CHRIS WEAVER, DIRECTOR OF CURRICULUM AND FACULTY DEVELOPMENT:
Here’s a question — if you gave an eighth grader a chance to design a class, something individually meaningful and big enough to stretch across a year, what would happen? How would it turn out?
We asked this question here at Peck, and it resonated immediately with a couple of things that we feel strongly about.
It’s a time in life that seems to call out for trying something big.
The first is that eighth graders can do more than most people expect. As a K-8 school, these are our oldest students, the ones we’ve watched grow up, and the ones we depend on now to be our school leaders. Probably we’re a little biased, but to us there is something special about eighth grade — a time that contains so many of the parts of being a kid and so many of the parts of being an adult, all swirled together. It’s a time in life that seems to call out for trying something big.
The second has to do with growth. We want our students to be self-starters and problem-solvers, we want them to have a sense of agency around their future, and a sense of grit in pursuing their passions. But to develop these skills, to grow into them, we also know that our students need meaningful opportunities to practice, to try and fail, and to find their own way forward.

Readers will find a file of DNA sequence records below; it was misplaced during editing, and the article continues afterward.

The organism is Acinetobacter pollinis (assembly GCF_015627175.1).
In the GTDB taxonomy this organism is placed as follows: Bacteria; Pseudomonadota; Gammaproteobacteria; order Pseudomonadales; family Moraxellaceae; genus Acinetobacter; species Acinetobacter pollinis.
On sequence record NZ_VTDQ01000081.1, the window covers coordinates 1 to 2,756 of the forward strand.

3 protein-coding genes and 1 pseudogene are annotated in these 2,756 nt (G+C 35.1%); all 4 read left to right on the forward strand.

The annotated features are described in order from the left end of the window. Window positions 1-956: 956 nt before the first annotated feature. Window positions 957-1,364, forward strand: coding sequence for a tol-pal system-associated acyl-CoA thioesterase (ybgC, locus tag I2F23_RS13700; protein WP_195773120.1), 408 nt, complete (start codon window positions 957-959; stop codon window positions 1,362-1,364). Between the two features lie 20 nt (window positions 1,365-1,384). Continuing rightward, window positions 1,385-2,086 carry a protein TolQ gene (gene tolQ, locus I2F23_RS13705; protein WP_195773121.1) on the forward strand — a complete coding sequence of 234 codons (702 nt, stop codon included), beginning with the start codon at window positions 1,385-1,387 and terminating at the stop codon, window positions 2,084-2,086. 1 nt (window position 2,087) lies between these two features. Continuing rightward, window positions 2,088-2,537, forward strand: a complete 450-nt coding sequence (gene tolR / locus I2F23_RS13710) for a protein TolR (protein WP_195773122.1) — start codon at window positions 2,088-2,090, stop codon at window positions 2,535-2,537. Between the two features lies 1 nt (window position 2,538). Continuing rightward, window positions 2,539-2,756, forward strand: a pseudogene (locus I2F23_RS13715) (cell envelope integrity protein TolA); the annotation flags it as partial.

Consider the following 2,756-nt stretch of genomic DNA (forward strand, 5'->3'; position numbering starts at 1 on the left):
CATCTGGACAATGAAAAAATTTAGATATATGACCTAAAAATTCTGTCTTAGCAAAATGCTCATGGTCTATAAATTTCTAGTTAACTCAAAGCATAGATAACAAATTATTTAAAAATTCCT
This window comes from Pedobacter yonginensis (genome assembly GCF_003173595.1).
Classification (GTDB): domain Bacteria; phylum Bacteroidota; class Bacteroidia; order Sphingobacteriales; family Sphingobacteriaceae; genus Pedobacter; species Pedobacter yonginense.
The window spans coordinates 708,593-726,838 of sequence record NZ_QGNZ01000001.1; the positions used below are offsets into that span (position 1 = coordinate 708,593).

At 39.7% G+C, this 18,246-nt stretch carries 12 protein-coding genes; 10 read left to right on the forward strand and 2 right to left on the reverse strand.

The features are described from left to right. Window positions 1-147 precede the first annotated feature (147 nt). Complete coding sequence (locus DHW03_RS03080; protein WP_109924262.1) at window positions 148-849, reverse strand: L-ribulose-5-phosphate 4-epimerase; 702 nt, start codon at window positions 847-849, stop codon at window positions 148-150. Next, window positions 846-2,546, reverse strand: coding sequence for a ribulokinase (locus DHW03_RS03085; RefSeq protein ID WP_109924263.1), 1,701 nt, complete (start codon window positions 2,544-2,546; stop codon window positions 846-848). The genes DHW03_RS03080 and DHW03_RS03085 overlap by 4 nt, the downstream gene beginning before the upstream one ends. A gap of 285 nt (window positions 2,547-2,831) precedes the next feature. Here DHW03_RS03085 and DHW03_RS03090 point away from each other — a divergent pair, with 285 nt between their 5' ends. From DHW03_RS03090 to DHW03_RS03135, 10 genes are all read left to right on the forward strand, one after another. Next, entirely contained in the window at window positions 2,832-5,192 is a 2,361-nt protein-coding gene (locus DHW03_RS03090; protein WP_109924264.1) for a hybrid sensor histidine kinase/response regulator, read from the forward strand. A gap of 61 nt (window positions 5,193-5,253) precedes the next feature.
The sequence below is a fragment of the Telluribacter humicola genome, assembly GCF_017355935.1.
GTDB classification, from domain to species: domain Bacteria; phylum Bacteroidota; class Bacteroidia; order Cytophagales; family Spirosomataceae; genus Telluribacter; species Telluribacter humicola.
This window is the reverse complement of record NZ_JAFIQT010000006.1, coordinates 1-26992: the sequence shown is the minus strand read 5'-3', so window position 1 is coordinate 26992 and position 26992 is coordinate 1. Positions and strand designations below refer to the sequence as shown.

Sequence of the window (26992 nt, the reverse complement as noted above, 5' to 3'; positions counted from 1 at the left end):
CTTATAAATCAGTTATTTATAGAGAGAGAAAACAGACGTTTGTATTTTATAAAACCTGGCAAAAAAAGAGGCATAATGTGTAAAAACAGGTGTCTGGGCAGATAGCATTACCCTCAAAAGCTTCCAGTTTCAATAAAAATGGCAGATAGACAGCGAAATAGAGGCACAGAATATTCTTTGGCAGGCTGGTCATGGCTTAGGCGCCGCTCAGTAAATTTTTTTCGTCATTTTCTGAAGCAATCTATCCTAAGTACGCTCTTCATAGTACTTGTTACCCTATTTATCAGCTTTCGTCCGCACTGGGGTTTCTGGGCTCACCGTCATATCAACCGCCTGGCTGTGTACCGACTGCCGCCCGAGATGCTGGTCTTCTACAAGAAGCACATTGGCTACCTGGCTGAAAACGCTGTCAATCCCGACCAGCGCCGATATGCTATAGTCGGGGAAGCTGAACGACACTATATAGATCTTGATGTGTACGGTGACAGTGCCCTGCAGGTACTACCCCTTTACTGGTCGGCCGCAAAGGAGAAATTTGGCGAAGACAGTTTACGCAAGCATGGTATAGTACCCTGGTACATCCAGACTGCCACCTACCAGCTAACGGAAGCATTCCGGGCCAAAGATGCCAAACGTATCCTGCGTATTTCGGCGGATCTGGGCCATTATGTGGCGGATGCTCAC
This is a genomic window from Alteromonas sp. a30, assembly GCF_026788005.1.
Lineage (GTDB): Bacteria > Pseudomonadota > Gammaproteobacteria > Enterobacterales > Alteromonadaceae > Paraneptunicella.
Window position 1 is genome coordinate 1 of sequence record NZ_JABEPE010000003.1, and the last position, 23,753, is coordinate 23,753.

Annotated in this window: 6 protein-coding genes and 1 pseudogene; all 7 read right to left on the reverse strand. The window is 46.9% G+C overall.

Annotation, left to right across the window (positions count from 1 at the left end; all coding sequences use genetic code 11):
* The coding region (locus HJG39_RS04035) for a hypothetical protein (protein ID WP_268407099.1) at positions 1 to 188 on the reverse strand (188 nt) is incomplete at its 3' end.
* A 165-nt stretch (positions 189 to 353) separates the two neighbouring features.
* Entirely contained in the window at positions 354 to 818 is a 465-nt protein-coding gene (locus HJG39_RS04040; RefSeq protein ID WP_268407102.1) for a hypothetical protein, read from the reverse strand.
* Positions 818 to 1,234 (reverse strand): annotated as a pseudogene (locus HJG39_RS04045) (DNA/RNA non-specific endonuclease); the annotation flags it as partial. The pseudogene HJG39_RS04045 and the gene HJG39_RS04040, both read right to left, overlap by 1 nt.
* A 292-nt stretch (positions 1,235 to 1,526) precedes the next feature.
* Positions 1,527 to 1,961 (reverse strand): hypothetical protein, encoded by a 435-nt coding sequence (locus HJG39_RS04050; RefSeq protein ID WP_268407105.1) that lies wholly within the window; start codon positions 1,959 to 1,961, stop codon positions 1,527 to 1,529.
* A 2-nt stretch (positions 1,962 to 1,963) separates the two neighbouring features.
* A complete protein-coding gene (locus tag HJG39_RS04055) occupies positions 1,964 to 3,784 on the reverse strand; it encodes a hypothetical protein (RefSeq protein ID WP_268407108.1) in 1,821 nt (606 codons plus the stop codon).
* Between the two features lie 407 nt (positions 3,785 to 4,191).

So, here’s what we did.
CHRIS WEAVER, DIRECTOR OF CURRICULUM & FACULTY DEVELOPMENT: The phrase student-centered learning has been around awhile. Most people understand the idea, at least in a broad sense. Student-centered means shifting the focus of instruction from the teacher to the student – and by doing so, giving students more choice, agency, and ownership.
At its root, the phrase is a reaction to another kind of classroom, one that is usually termed teacher-centered. Here the image is most often of a lecture. The teacher is at the front and shovels the content to the students who eagerly (or not so eagerly) take it in.
On a gut level, these two opposites – student-centered and teacher-centered – are attractive because they are simple and direct; you can grasp them in an instant. They aren’t, however, particularly actionable. You can put students at the front and provide lots of choice, but that doesn’t instantly translate to a rich learning experience.
The other danger of clinging too tightly to these opposing views is that they often put teachers on the defensive. After all, it’s not very pleasant to have your meaningful and important work, in all its daily nuance and complexity, so narrowly reduced.
So what is an actionable approach to student-centered learning? How we can bring teachers into the work in a way that is genuine and meaningful? What are the opportunities to bring students more fully into the process of their own learning? How can we leverage these opportunities to help students become better problem solvers, as well as more agile and independent learners?
Here are three approaches that I’ve found helpful…